Skip to main content
Report this ad

See also:

Arizona ghost hunter travels: See Cimarron with Legends by Lantern Light Tour

Take a tour with Jared Chatterley to learn about the legends of Cimarron.
Take a tour with Jared Chatterley to learn about the legends of Cimarron.
Photos by Debe Branning

The old Western town “Cimarron” means “Wild and unruly” in Spanish. Travelers can take a step back in time and learn the history of 1800’s Cimarron with tales about the New Mexico Territory and the Colfax County War. Hear about ruthless outlaws such as Black Jack Ketchum, and lawman Clay Allison who lived and breathed in the old west. Enjoy a enchanting evening stroll along the unpaved streets that lead you to many of Cimarron's historic sites and buildings. Your guide, Jared Chatterley, is a historic storyteller who has incorporated legends and lore of Cimarron with unexplained phenomena found along the old Santé Fe Trail.

Jared Chatterley leads a tour in the old jail
Photo by Debe Branning

Along these pathways guests will visit the site of the old plaza and well. The well was dug in 1871 and used by freighters hauling goods from the Kansas Territory to Fort Union. The plaza once served as an overnight campground for travelers. You can almost imagine the energies left behind by hopeful adventurers traveling to a new way of life in the west.

Nearby is a small family grave site containing the burials of four year old Verenisa and her grandmother Pabla Beaubien. And farther down the paths you will find the former newspaper office for the Cimarron News and Press. Dr. R H Longwill was accused in court of conspiring to kill Rev F J Tolby. Clay Allison and his posse chased Longwill all the back to Fort Union. He never returned back to Cimarron.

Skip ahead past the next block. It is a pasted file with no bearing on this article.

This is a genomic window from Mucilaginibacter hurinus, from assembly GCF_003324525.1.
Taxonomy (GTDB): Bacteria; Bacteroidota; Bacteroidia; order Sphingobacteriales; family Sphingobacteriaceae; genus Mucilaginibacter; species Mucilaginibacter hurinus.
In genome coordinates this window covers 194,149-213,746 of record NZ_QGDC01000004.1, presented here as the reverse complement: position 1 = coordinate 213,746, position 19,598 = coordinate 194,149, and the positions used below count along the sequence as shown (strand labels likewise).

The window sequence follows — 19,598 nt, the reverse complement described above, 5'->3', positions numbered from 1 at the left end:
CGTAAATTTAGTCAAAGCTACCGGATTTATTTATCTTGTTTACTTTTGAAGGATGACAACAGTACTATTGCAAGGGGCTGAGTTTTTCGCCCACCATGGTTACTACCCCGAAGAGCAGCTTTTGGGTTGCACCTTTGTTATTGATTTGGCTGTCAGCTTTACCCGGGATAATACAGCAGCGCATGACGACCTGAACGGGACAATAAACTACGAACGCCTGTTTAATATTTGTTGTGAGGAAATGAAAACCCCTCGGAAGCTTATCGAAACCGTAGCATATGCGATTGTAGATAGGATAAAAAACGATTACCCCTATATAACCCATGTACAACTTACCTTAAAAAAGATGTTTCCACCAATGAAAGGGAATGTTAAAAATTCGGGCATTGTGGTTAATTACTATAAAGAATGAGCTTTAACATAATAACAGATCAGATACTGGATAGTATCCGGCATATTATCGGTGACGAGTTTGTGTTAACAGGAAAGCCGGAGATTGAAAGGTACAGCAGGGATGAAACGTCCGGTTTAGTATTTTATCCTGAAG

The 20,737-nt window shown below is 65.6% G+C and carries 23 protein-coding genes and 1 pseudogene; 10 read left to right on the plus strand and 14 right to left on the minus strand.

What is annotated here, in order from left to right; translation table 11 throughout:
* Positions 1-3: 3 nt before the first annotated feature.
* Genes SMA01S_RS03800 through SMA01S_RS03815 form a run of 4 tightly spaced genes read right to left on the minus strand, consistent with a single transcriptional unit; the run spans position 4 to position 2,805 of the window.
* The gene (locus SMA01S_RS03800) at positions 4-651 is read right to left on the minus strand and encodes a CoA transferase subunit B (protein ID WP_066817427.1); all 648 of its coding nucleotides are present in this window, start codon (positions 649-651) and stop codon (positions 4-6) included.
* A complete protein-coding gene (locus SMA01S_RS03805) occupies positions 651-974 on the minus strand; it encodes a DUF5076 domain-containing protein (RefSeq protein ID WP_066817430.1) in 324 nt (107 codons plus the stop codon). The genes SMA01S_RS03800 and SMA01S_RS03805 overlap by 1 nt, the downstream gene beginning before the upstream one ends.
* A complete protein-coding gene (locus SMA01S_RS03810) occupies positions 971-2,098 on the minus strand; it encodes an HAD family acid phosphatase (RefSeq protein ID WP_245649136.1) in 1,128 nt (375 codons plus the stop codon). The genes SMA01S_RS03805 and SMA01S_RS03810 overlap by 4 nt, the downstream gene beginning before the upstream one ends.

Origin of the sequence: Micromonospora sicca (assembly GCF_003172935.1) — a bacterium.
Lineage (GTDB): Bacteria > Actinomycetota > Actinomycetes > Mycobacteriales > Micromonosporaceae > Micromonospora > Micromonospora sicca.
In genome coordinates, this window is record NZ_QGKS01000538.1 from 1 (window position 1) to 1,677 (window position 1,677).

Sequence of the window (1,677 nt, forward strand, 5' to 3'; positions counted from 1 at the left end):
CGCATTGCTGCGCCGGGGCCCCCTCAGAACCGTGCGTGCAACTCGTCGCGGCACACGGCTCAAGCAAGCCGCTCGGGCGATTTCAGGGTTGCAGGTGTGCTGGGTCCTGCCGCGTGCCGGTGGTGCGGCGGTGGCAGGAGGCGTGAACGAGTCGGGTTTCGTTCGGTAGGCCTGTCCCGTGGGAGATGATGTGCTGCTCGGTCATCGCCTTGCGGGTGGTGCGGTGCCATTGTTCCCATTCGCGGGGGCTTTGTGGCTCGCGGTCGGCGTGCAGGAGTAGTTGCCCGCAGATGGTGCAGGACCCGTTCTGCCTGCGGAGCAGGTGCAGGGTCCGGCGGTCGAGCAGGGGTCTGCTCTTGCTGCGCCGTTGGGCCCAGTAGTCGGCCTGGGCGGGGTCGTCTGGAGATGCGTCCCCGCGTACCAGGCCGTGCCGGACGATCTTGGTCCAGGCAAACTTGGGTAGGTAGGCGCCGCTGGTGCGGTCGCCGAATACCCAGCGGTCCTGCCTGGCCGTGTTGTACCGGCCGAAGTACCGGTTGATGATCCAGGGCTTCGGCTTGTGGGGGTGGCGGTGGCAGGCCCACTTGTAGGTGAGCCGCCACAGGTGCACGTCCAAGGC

Davy Crocket (the grandson of the legendary Davy Crockett) was shot and killed right out front of the old Schwenk’s Hall. He was buried in the Cimarron Cemetery. Our guide, Jared, explained that Crocket’s father came to town and was not satisfied with the wooden cross marking young Crocket’s grave site. He threw out the wooden marker and promised to come back to Cimarron with a proper tombstone. He never returned and now the actual burial site of Davy Crocket remains a mystery.

One of the favorite stops on Legends by Lantern Light Tour was at the old Jail. The structure was built in 1872 and was still in used until the early 1960’s. It is said to be quite haunted and no visitor has been able to make it through an entire night within the thick stone walls. Sitting on a bunk in the gloomy dark confining walls, guests have felt the presence of poor souls still living out their sentences. A quick EVP session was held by the gals on the tour to see if an outlaw of the past had a message for the visitors of the present.

And don’t forget the historic St. James Hotel constructed in 1872. It is a “who’s who” with past guests such as Doc Holliday, Billy the Kid, Bat Masterson, the Earp’s, and other legends living on the wild side during the days of the New Mexico Territory. There have been at least 26 documented shootings in the St. James Saloon and the ceiling in the bar is full of bullet holes to prove just how tough old Cimarron was back in western history.

The next time you are traveling through northeastern New Mexico to get in touch with your inner quest for the old west, be sure to book a tour with Legends by Lantern Light Tour in Cimarron. Jared Chatterley will be happy to saddle up with you in the lobby of the St. James Hotel. Just listen for the jingle of the spurs on his boots!

Legends by Lantern Light Tour
For Group Tours throughout the year:
Please email
or call (575) 445-8373
$8 per person
Children 5 and under are free.
Sorry, no credit cards.
Tours depart from the St. James Hotel on Highway 21.

Cimarron Chamber of Commerce
PO Box 604
Cimarron, NM 87714

Report this ad